I guess if one of those four hadn’t worked out, they could have interrogated Porky to see if he was out for the professor’s blood, or if he was just hungry when the body was dropped into his sty. Because really, did there really need to be four suspects? Yet it’s a good thing Jerry found the bullet so they could figure out, not once but twice, that Alfie killed the prof for money, a bigger cut, so he could get an A in economics… I’m actually not sure why.

No matter, I think the real reason for the episode was to see Danno shine in a completely different world. We all know he usually has to deal with the unruly and delinquent in his real job. And no, I don’t mean McGarrett.

I suppose I have to mention Danno’s nephew and his role in the case. Eric, who has been working at the crime lab while I pretend Charlie Fong (Brian Yang) is saving lives with Doctors Without Borders or working with the UN to solve international war crimes, was tasked to back up his Uncle D. Eric donned puka shells and board shorts in order to infiltrate the student population and find information to feed back to Five-0. When Danno remarked that his college idiot persona was an epic fail I had to laugh, as Danno mirrored my own thoughts.

But Eric did help figure out details Professor Danny would never had gathered. While I often wish Eric’s character could dial down the ridiculous, I did find him less irritating this week, perhaps because he was actually playing a character right in his wheelhouse.

One of the sub-plots this week had to do with McGarrett trying to continue his mentorship and friendship with Nahele. McGarrett was not playing a charade; he really was being a protective parent, trying to find out if Nahele’s father, Kaili Huikala (James Duval), was truly thinking of his son’s best interest, or if he had ulterior motives in trying to gain custody of the boy.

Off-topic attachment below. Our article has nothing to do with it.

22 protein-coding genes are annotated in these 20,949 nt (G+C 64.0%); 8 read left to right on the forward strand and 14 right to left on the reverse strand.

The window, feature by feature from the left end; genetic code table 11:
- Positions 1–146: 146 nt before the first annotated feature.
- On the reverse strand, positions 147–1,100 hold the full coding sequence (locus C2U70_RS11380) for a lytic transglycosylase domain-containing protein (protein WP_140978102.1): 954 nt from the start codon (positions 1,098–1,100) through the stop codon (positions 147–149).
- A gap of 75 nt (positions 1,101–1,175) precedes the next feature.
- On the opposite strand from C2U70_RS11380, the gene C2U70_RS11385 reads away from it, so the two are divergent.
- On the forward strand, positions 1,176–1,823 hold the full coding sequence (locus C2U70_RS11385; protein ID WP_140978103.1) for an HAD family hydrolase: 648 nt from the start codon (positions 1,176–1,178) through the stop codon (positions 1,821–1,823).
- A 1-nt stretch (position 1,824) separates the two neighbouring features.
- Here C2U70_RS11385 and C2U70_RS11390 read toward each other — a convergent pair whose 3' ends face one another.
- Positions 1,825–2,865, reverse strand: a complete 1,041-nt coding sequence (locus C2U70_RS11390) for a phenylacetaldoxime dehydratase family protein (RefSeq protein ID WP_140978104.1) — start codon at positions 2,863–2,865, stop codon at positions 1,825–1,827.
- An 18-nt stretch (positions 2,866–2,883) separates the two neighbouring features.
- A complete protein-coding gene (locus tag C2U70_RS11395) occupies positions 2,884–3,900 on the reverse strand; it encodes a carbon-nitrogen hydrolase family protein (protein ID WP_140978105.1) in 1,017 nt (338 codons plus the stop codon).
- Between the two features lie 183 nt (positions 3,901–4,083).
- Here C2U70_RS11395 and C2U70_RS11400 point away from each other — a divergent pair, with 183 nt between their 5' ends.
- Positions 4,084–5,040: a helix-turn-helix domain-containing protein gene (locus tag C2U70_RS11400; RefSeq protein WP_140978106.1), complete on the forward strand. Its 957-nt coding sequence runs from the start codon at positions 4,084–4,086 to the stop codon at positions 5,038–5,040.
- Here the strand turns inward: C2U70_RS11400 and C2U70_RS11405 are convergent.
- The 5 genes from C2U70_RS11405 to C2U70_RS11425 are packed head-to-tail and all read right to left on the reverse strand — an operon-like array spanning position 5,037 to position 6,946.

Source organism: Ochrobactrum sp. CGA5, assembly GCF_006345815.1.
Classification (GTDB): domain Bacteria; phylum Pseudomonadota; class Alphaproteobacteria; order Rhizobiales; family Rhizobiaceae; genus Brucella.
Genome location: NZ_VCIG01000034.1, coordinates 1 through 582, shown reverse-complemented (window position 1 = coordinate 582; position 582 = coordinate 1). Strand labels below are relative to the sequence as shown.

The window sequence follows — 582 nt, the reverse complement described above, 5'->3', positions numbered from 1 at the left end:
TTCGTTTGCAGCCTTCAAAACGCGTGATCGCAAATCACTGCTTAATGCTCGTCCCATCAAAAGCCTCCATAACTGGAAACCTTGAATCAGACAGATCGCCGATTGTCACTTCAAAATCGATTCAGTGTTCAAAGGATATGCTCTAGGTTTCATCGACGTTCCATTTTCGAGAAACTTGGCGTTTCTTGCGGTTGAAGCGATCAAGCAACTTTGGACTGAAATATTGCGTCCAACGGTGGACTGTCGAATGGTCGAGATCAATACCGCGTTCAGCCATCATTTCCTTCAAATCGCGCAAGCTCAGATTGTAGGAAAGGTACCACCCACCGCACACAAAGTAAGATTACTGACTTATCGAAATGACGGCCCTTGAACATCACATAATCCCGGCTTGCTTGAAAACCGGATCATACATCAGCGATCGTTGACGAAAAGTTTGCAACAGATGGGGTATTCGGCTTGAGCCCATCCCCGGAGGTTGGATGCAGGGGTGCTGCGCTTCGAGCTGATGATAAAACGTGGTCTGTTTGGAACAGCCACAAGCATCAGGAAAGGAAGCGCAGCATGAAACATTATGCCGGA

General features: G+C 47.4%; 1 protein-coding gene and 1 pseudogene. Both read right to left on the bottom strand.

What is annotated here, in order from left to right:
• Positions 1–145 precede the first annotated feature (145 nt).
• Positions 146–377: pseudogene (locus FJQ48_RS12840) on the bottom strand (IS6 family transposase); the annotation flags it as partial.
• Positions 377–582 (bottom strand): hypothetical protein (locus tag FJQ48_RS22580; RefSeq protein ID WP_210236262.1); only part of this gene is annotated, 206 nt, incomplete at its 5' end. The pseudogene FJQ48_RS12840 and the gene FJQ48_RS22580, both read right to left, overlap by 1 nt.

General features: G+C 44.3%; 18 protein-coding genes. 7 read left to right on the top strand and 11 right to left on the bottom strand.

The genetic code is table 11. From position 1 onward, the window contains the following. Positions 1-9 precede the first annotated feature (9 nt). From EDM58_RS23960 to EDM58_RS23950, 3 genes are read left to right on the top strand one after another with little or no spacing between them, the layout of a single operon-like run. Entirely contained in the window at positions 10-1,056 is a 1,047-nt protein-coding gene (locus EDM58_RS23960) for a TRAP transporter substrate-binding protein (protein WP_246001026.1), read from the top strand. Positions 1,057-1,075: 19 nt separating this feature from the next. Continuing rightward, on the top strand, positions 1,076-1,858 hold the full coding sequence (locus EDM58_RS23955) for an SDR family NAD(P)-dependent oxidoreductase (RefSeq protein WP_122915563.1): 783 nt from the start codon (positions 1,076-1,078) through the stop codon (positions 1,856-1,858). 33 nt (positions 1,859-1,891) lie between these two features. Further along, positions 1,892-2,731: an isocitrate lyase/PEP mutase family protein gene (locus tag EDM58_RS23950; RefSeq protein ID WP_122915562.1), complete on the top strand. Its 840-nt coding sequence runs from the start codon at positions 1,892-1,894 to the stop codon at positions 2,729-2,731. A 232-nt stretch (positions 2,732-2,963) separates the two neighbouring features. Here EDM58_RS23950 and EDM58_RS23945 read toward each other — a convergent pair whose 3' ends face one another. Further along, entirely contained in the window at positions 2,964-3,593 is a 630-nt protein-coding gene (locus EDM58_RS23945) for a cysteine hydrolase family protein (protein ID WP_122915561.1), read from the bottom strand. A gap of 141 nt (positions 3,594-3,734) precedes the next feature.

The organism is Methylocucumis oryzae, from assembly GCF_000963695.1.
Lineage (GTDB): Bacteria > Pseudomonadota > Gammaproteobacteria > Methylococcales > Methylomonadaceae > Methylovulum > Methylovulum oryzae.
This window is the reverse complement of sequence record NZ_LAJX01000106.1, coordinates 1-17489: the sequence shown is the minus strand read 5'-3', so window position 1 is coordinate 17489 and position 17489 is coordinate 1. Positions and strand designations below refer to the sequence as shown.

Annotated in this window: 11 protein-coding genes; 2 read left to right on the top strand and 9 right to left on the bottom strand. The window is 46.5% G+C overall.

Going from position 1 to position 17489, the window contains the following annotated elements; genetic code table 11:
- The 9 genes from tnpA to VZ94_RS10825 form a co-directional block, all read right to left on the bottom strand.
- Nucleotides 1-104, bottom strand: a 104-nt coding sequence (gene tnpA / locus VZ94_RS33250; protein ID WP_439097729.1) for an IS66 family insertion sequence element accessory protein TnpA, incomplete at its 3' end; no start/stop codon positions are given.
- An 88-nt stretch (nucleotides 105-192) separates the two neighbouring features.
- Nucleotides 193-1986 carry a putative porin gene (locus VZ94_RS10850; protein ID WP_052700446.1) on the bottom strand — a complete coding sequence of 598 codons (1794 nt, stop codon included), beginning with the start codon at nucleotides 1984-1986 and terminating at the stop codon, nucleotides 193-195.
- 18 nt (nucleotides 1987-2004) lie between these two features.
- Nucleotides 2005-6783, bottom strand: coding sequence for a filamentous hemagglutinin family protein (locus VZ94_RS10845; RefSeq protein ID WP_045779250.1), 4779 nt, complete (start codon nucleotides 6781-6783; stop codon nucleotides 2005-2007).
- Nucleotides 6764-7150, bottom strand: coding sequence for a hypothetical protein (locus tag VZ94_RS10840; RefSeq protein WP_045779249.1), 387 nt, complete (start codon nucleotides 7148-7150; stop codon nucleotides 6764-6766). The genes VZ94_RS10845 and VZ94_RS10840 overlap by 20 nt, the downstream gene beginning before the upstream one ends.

The jury is still out for me on Nahele’s father. I can’t tell if Kaili was just playing the good father charade in order to keep his son from telling that his father was a murderer, or if he really had changed in prison and wanted to make things right. It seemed as if Kaili was sincere and wanted to re-connect with Nahele; he did seem concerned for his son’s welfare. Even after he shot his victim, Kaili was still concerned about his son buckling his seat belt. But nonetheless, his cool demeanor after shooting a man in the head and the way he almost convinced McGarrett he had changed for the better makes me lean toward Kaili being bad news for Nahele.

Does this mean the boy will now have to move in with McGarrett? Perhaps it’s time McGarrett has a meaningful relationship. I just didn’t think it was going to be a father-son relationship, but that would still be lovely to watch.

The other sub-plot was more subtle, but the sweet flirtation between Abby and Chin made their connection a little more realistic than it was last week. I did like how Abby was taken aback by Chin’s politeness and consideration. While being overly polite and going out of your way to be generous and kind are indicative of Hawaiian culture and values, it was nice he wasn’t playing a charade and that she was surprised by his sincerity. It seems as if they are taking the development of their relationship one step at a time, which makes for it becoming a more realistic union.

This week’s episode may have been all about playing charades, but if nothing else it was the real characters and their true emotions that kept me watching and continuing to enjoy the ride.


Adam’s (Ian Anthony Dale) confession last week was only mentioned in a conversation at the start of the episode this week, and it doesn’t bode well for our newlyweds. Adam was offered a deal of 24 months for the murder of two men who kidnapped him and almost killed him. Kono sees the deal as something the district attorney’s office is offering the son of a yakuza boss more than they are concerned that he killed in self-defense.

I hope they don’t just talk about Adam for the next few episodes, but this may be the case as Dale’s “Murder in the First” was renewed on Nov. 12 by TNT with a third season premiering in 2016. While I wish Dale great luck continuing on the show, I hope he will also have time to moonlight on “Five-0” as one of our favorite recurring cast members.
Wendie Burbridge is a published author, playwright and teacher. Reach her via Facebook and follow her on Twitter.

Leave a Reply